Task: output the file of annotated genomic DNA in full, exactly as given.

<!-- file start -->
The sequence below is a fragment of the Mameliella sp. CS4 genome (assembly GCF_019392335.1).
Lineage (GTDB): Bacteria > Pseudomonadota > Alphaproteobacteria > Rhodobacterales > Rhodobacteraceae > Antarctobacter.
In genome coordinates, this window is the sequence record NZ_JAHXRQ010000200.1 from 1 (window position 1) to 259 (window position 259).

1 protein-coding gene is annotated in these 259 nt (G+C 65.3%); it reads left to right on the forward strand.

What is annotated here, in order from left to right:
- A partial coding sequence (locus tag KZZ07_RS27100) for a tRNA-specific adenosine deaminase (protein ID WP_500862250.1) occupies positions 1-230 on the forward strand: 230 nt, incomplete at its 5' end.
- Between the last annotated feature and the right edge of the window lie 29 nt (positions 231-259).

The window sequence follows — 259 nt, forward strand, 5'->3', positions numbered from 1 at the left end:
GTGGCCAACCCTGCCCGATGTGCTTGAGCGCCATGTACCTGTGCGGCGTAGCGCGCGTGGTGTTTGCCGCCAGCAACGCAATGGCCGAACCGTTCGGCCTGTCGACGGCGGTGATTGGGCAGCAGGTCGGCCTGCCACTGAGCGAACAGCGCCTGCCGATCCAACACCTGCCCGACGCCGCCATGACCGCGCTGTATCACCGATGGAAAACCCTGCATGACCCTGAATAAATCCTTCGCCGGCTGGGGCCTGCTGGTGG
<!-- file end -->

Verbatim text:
The sequence below is a fragment of the Mameliella sp. CS4 genome (assembly GCF_019392335.1).
Lineage (GTDB): Bacteria > Pseudomonadota > Alphaproteobacteria > Rhodobacterales > Rhodobacteraceae > Antarctobacter.
In genome coordinates, this window is the sequence record NZ_JAHXRQ010000200.1 from 1 (window position 1) to 259 (window position 259).

1 protein-coding gene is annotated in these 259 nt (G+C 65.3%); it reads left to right on the forward strand.

What is annotated here, in order from left to right:
- A partial coding sequence (locus tag KZZ07_RS27100) for a tRNA-specific adenosine deaminase (protein ID WP_500862250.1) occupies positions 1-230 on the forward strand: 230 nt, incomplete at its 5' end.
- Between the last annotated feature and the right edge of the window lie 29 nt (positions 231-259).

The window sequence follows — 259 nt, forward strand, 5'->3', positions numbered from 1 at the left end:
GTGGCCAACCCTGCCCGATGTGCTTGAGCGCCATGTACCTGTGCGGCGTAGCGCGCGTGGTGTTTGCCGCCAGCAACGCAATGGCCGAACCGTTCGGCCTGTCGACGGCGGTGATTGGGCAGCAGGTCGGCCTGCCACTGAGCGAACAGCGCCTGCCGATCCAACACCTGCCCGACGCCGCCATGACCGCGCTGTATCACCGATGGAAAACCCTGCATGACCCTGAATAAATCCTTCGCCGGCTGGGGCCTGCTGGTGG